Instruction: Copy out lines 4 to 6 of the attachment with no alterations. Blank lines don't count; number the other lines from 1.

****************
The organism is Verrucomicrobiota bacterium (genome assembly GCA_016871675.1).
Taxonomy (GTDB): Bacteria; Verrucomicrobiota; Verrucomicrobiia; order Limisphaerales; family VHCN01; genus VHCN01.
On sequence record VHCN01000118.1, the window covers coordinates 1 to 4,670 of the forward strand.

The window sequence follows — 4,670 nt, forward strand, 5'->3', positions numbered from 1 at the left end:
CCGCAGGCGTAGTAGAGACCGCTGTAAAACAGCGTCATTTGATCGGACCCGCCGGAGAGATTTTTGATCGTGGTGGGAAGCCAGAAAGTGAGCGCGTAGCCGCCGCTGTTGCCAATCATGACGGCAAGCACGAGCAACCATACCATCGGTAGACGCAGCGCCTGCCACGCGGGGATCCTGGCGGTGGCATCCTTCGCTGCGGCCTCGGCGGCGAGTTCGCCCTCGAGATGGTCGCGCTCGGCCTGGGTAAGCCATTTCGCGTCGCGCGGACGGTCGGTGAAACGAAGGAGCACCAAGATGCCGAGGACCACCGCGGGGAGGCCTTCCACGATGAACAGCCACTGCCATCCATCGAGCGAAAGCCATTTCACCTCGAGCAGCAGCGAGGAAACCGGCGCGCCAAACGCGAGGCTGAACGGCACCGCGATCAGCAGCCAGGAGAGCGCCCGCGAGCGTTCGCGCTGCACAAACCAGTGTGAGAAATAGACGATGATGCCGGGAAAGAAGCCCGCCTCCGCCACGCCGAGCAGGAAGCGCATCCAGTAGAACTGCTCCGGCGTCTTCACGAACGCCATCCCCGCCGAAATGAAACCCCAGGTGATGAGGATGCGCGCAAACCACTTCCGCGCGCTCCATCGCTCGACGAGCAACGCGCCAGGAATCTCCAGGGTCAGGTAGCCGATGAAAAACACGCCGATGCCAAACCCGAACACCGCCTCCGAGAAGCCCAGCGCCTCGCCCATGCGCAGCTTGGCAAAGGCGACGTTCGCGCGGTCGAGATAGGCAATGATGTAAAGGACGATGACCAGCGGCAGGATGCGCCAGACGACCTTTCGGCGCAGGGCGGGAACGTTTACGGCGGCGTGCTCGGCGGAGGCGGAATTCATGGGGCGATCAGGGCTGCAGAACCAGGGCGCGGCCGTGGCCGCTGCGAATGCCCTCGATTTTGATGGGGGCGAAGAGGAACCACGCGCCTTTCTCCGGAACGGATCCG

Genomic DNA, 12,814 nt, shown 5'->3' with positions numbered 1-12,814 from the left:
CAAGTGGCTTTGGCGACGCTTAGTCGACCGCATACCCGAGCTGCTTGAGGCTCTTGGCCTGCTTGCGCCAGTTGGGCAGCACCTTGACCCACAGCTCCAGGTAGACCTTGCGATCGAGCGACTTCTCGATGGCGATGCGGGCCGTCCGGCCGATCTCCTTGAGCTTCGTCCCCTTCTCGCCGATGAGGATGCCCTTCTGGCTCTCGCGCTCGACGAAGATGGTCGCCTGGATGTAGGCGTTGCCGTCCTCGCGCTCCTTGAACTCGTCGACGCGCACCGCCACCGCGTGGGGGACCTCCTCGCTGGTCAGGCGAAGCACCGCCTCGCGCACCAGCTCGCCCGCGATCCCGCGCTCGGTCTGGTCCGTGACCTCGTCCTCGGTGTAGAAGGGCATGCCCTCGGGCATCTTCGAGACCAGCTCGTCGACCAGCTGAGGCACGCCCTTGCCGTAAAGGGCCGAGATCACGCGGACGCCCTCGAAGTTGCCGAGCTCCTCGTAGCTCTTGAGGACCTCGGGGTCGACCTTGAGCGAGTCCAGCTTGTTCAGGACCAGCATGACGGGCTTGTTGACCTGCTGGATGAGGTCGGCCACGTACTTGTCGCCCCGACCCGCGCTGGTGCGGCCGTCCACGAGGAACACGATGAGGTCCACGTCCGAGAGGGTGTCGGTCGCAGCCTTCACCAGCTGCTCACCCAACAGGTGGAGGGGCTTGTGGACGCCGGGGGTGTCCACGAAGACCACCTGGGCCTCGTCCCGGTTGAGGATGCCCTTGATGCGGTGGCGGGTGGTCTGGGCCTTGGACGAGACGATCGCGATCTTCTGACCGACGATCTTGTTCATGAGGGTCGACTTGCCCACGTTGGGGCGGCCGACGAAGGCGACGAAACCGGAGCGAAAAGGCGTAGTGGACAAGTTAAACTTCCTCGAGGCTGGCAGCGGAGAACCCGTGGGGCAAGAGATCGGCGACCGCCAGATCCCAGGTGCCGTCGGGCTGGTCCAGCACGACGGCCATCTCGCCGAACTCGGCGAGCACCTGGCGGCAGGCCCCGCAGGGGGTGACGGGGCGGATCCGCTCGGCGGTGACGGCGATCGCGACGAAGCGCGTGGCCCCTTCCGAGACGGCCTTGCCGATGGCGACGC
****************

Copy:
The window sequence follows — 4,670 nt, forward strand, 5'->3', positions numbered from 1 at the left end:
CCGCAGGCGTAGTAGAGACCGCTGTAAAACAGCGTCATTTGATCGGACCCGCCGGAGAGATTTTTGATCGTGGTGGGAAGCCAGAAAGTGAGCGCGTAGCCGCCGCTGTTGCCAATCATGACGGCAAGCACGAGCAACCATACCATCGGTAGACGCAGCGCCTGCCACGCGGGGATCCTGGCGGTGGCATCCTTCGCTGCGGCCTCGGCGGCGAGTTCGCCCTCGAGATGGTCGCGCTCGGCCTGGGTAAGCCATTTCGCGTCGCGCGGACGGTCGGTGAAACGAAGGAGCACCAAGATGCCGAGGACCACCGCGGGGAGGCCTTCCACGATGAACAGCCACTGCCATCCATCGAGCGAAAGCCATTTCACCTCGAGCAGCAGCGAGGAAACCGGCGCGCCAAACGCGAGGCTGAACGGCACCGCGATCAGCAGCCAGGAGAGCGCCCGCGAGCGTTCGCGCTGCACAAACCAGTGTGAGAAATAGACGATGATGCCGGGAAAGAAGCCCGCCTCCGCCACGCCGAGCAGGAAGCGCATCCAGTAGAACTGCTCCGGCGTCTTCACGAACGCCATCCCCGCCGAAATGAAACCCCAGGTGATGAGGATGCGCGCAAACCACTTCCGCGCGCTCCATCGCTCGACGAGCAACGCGCCAGGAATCTCCAGGGTCAGGTAGCCGATGAAAAACACGCCGATGCCAAACCCGAACACCGCCTCCGAGAAGCCCAGCGCCTCGCCCATGCGCAGCTTGGCAAAGGCGACGTTCGCGCGGTCGAGATAGGCAATGATGTAAAGGACGATGACCAGCGGCAGGATGCGCCAGACGACCTTTCGGCGCAGGGCGGGAACGTTTACGGCGGCGTGCTCGGCGGAGGCGGAATTCATGGGGCGATCAGGGCTGCAGAACCAGGGCGCGGCCGTGGCCGCTGCGAATGCCCTCGATTTTGATGGGGGCGAAGAGGAACCACGCGCCTTTCTCCGGAACGGATCCG

Genomic DNA, 12,814 nt, shown 5'->3' with positions numbered 1-12,814 from the left: